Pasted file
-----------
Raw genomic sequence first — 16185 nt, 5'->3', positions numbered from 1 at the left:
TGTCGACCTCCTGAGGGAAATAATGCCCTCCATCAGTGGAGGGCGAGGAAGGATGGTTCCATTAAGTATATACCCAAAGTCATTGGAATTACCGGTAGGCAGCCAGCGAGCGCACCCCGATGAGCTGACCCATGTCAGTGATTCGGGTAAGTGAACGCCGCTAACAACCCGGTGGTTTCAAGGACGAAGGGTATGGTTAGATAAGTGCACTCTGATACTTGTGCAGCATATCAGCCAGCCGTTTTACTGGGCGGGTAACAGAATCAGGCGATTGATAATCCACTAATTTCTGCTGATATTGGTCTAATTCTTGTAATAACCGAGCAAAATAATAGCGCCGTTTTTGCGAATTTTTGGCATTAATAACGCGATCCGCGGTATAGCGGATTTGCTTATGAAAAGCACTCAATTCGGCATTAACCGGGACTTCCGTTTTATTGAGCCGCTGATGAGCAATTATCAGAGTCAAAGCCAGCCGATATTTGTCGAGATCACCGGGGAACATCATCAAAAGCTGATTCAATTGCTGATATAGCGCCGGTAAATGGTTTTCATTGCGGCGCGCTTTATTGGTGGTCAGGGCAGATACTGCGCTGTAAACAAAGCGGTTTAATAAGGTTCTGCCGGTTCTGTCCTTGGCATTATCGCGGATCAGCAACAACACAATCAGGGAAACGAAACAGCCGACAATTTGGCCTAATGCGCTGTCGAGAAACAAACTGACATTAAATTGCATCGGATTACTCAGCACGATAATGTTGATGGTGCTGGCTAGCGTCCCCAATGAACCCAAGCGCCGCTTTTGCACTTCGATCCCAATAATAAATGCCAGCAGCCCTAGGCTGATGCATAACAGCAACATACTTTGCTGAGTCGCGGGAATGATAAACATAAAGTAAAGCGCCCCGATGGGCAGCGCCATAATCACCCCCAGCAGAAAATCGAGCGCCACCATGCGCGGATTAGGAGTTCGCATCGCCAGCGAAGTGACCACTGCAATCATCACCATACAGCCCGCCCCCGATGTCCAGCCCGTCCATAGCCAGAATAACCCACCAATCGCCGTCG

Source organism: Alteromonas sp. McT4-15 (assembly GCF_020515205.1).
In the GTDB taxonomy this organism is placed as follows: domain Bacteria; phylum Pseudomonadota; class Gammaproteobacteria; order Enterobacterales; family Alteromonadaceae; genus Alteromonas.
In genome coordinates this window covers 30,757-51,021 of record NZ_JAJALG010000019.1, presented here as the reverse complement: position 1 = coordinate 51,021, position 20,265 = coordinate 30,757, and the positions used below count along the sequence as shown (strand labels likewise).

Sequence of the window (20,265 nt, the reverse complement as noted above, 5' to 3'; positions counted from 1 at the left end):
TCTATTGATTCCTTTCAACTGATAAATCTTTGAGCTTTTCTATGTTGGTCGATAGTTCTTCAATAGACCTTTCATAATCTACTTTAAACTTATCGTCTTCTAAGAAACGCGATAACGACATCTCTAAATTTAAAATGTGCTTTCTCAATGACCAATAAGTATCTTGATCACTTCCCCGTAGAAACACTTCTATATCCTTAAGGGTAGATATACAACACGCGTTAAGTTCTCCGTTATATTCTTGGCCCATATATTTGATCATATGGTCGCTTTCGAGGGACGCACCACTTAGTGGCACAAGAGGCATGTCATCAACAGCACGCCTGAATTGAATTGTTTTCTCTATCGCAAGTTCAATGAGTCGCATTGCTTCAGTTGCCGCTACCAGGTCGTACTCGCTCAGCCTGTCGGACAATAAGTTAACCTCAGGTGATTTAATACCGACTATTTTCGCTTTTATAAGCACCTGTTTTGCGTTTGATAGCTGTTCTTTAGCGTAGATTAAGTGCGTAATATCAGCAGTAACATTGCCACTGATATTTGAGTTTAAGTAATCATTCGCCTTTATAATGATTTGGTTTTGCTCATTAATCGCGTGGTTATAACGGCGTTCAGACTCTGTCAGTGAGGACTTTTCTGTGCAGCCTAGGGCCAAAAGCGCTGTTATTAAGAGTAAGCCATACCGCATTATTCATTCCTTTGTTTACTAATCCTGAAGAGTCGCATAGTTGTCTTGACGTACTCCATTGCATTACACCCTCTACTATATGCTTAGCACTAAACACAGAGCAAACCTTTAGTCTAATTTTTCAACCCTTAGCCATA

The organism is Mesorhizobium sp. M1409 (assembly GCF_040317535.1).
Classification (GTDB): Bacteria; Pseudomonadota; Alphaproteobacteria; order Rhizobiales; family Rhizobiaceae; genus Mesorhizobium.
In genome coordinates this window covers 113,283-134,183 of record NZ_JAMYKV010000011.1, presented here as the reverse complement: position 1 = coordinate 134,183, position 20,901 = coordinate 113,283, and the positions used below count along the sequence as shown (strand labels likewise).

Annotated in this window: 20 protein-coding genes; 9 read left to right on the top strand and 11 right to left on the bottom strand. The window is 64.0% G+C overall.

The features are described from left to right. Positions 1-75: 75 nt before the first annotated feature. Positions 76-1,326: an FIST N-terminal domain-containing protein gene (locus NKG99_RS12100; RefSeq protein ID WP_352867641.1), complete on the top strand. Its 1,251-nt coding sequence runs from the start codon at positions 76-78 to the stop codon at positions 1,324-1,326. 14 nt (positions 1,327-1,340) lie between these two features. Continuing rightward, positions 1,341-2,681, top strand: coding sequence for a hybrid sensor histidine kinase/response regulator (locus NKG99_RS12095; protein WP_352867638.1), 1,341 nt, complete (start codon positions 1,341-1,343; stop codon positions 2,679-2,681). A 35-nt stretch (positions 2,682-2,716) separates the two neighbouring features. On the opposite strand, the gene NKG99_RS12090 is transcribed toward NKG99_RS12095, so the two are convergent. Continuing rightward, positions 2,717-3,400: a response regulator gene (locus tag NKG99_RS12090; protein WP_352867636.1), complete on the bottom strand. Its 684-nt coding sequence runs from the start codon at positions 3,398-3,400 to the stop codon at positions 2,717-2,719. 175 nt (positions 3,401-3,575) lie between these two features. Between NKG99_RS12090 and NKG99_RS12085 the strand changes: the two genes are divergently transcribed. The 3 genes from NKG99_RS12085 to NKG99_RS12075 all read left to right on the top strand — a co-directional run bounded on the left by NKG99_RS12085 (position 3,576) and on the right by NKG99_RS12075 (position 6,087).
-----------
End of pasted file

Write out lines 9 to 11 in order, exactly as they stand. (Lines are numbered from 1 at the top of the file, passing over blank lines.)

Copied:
Classification (GTDB): Bacteria; Pseudomonadota; Alphaproteobacteria; order Rhizobiales; family Rhizobiaceae; genus Mesorhizobium.
In genome coordinates this window covers 113,283-134,183 of record NZ_JAMYKV010000011.1, presented here as the reverse complement: position 1 = coordinate 134,183, position 20,901 = coordinate 113,283, and the positions used below count along the sequence as shown (strand labels likewise).

Annotated in this window: 20 protein-coding genes; 9 read left to right on the top strand and 11 right to left on the bottom strand. The window is 64.0% G+C overall.